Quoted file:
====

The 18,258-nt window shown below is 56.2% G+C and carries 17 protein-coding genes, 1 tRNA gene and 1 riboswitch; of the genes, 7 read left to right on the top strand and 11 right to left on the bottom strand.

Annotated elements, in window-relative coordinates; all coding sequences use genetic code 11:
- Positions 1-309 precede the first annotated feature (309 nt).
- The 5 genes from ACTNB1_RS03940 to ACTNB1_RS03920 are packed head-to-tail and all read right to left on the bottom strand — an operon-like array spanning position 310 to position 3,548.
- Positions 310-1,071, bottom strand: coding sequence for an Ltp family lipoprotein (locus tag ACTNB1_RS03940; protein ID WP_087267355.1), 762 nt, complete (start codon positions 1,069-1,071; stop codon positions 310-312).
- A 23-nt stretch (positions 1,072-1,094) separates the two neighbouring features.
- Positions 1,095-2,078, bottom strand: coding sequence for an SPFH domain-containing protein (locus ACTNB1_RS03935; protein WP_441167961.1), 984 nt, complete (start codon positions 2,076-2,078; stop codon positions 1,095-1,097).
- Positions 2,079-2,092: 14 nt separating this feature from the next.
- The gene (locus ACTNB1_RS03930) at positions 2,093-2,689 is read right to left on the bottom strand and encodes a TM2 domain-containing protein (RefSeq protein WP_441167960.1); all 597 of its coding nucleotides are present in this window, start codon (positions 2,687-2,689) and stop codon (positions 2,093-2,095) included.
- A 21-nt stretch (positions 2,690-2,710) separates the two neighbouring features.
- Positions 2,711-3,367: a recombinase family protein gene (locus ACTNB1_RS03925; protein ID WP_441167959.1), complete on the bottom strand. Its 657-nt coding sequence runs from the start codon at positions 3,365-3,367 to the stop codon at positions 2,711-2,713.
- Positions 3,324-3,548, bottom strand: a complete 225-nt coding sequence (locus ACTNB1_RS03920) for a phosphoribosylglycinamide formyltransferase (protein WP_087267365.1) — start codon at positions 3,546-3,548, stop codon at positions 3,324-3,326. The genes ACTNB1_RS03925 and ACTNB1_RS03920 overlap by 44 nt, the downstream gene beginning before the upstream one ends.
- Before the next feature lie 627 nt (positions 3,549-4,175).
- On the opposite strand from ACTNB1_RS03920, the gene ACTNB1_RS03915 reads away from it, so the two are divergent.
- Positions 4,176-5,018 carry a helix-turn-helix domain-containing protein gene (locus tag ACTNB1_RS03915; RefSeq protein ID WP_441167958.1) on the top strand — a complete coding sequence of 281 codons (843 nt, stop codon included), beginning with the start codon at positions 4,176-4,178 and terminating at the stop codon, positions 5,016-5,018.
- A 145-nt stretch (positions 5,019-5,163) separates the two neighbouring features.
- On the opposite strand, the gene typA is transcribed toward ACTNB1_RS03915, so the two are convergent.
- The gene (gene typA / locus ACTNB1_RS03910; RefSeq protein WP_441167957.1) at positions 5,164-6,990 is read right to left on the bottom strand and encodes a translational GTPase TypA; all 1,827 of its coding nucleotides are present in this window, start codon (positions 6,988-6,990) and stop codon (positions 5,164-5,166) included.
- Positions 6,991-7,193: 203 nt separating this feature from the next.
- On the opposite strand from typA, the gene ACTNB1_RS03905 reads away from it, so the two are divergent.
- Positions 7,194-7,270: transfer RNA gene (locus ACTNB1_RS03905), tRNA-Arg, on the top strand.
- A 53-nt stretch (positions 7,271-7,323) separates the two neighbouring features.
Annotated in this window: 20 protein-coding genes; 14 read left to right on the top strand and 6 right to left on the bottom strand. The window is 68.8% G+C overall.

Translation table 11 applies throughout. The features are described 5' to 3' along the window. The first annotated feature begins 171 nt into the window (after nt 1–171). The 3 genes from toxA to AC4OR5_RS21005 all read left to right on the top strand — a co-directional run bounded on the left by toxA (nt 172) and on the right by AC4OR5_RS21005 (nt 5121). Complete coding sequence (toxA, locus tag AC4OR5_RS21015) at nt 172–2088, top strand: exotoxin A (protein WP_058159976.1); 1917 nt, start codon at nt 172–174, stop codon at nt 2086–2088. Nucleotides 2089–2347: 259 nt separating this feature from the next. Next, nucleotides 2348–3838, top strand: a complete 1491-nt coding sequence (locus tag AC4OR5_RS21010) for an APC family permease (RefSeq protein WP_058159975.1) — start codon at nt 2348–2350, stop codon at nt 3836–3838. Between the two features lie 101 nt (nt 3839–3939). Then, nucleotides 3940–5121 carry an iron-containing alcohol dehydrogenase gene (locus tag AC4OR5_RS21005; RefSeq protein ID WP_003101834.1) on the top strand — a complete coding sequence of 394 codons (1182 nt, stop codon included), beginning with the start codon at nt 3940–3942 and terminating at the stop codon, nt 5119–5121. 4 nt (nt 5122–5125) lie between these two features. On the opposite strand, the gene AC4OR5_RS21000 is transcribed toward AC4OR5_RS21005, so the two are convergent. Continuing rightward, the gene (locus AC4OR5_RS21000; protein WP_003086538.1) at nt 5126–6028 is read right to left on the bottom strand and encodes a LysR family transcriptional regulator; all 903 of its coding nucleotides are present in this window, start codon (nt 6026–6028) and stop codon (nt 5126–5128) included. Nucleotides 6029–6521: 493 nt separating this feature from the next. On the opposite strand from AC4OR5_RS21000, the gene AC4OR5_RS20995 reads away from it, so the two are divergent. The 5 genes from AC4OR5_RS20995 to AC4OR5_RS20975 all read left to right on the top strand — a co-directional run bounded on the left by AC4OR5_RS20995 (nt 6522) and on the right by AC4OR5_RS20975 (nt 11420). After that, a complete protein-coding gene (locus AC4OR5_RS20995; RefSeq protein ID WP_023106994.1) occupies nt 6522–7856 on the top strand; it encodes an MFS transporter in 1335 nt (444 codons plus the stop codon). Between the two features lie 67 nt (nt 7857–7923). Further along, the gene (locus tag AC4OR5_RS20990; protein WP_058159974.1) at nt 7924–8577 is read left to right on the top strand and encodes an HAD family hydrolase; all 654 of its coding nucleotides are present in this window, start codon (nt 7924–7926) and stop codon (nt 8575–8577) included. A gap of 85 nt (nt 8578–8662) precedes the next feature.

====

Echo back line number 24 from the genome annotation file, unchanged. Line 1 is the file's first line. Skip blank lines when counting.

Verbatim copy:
Translation table 11 applies throughout. The features are described 5' to 3' along the window. The first annotated feature begins 171 nt into the window (after nt 1–171). The 3 genes from toxA to AC4OR5_RS21005 all read left to right on the top strand — a co-directional run bounded on the left by toxA (nt 172) and on the right by AC4OR5_RS21005 (nt 5121). Complete coding sequence (toxA, locus tag AC4OR5_RS21015) at nt 172–2088, top strand: exotoxin A (protein WP_058159976.1); 1917 nt, start codon at nt 172–174, stop codon at nt 2086–2088. Nucleotides 2089–2347: 259 nt separating this feature from the next. Next, nucleotides 2348–3838, top strand: a complete 1491-nt coding sequence (locus tag AC4OR5_RS21010) for an APC family permease (RefSeq protein WP_058159975.1) — start codon at nt 2348–2350, stop codon at nt 3836–3838. Between the two features lie 101 nt (nt 3839–3939). Then, nucleotides 3940–5121 carry an iron-containing alcohol dehydrogenase gene (locus tag AC4OR5_RS21005; RefSeq protein ID WP_003101834.1) on the top strand — a complete coding sequence of 394 codons (1182 nt, stop codon included), beginning with the start codon at nt 3940–3942 and terminating at the stop codon, nt 5119–5121. 4 nt (nt 5122–5125) lie between these two features. On the opposite strand, the gene AC4OR5_RS21000 is transcribed toward AC4OR5_RS21005, so the two are convergent. Continuing rightward, the gene (locus AC4OR5_RS21000; protein WP_003086538.1) at nt 5126–6028 is read right to left on the bottom strand and encodes a LysR family transcriptional regulator; all 903 of its coding nucleotides are present in this window, start codon (nt 6026–6028) and stop codon (nt 5126–5128) included. Nucleotides 6029–6521: 493 nt separating this feature from the next. On the opposite strand from AC4OR5_RS21000, the gene AC4OR5_RS20995 reads away from it, so the two are divergent. The 5 genes from AC4OR5_RS20995 to AC4OR5_RS20975 all read left to right on the top strand — a co-directional run bounded on the left by AC4OR5_RS20995 (nt 6522) and on the right by AC4OR5_RS20975 (nt 11420). After that, a complete protein-coding gene (locus AC4OR5_RS20995; RefSeq protein ID WP_023106994.1) occupies nt 6522–7856 on the top strand; it encodes an MFS transporter in 1335 nt (444 codons plus the stop codon). Between the two features lie 67 nt (nt 7857–7923). Further along, the gene (locus tag AC4OR5_RS20990; protein WP_058159974.1) at nt 7924–8577 is read left to right on the top strand and encodes an HAD family hydrolase; all 654 of its coding nucleotides are present in this window, start codon (nt 7924–7926) and stop codon (nt 8575–8577) included. A gap of 85 nt (nt 8578–8662) precedes the next feature.